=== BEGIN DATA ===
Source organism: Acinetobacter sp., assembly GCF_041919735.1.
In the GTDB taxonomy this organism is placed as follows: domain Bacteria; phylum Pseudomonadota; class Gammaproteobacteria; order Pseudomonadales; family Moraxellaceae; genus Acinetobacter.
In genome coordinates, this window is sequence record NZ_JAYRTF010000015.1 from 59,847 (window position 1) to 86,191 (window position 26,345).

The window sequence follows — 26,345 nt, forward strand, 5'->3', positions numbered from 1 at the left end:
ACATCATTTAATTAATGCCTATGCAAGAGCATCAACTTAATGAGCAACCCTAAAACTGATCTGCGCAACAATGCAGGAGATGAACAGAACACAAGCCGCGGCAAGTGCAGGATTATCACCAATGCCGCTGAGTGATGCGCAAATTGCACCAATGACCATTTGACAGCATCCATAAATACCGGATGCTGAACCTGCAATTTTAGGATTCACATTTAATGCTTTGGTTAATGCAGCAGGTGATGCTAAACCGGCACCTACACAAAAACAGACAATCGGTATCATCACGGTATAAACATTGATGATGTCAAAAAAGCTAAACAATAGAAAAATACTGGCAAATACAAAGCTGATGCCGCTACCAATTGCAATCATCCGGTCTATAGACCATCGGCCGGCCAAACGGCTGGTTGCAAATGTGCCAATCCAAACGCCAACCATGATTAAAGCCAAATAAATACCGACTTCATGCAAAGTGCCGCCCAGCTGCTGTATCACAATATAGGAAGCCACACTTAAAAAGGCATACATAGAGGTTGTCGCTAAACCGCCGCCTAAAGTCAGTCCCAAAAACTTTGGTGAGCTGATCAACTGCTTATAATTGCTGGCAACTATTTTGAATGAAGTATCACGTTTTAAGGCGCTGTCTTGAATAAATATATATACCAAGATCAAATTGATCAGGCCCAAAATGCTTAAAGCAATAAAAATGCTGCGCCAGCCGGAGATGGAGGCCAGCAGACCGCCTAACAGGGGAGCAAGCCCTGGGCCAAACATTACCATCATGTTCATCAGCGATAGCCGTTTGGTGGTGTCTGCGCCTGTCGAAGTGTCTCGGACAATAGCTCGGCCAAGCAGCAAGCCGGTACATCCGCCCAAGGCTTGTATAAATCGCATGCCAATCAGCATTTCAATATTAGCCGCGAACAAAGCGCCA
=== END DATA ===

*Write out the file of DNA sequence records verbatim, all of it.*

Source organism: Acinetobacter sp., assembly GCF_041919735.1.
In the GTDB taxonomy this organism is placed as follows: domain Bacteria; phylum Pseudomonadota; class Gammaproteobacteria; order Pseudomonadales; family Moraxellaceae; genus Acinetobacter.
In genome coordinates, this window is sequence record NZ_JAYRTF010000015.1 from 59,847 (window position 1) to 86,191 (window position 26,345).

The window sequence follows — 26,345 nt, forward strand, 5'->3', positions numbered from 1 at the left end:
ACATCATTTAATTAATGCCTATGCAAGAGCATCAACTTAATGAGCAACCCTAAAACTGATCTGCGCAACAATGCAGGAGATGAACAGAACACAAGCCGCGGCAAGTGCAGGATTATCACCAATGCCGCTGAGTGATGCGCAAATTGCACCAATGACCATTTGACAGCATCCATAAATACCGGATGCTGAACCTGCAATTTTAGGATTCACATTTAATGCTTTGGTTAATGCAGCAGGTGATGCTAAACCGGCACCTACACAAAAACAGACAATCGGTATCATCACGGTATAAACATTGATGATGTCAAAAAAGCTAAACAATAGAAAAATACTGGCAAATACAAAGCTGATGCCGCTACCAATTGCAATCATCCGGTCTATAGACCATCGGCCGGCCAAACGGCTGGTTGCAAATGTGCCAATCCAAACGCCAACCATGATTAAAGCCAAATAAATACCGACTTCATGCAAAGTGCCGCCCAGCTGCTGTATCACAATATAGGAAGCCACACTTAAAAAGGCATACATAGAGGTTGTCGCTAAACCGCCGCCTAAAGTCAGTCCCAAAAACTTTGGTGAGCTGATCAACTGCTTATAATTGCTGGCAACTATTTTGAATGAAGTATCACGTTTTAAGGCGCTGTCTTGAATAAATATATATACCAAGATCAAATTGATCAGGCCCAAAATGCTTAAAGCAATAAAAATGCTGCGCCAGCCGGAGATGGAGGCCAGCAGACCGCCTAACAGGGGAGCAAGCCCTGGGCCAAACATTACCATCATGTTCATCAGCGATAGCCGTTTGGTGGTGTCTGCGCCTGTCGAAGTGTCTCGGACAATAGCTCGGCCAAGCAGCAAGCCGGTACATCCGCCCAAGGCTTGTATAAATCGCATGCCAATCAGCATTTCAATATTAGCCGCGAACAAAGCGCCA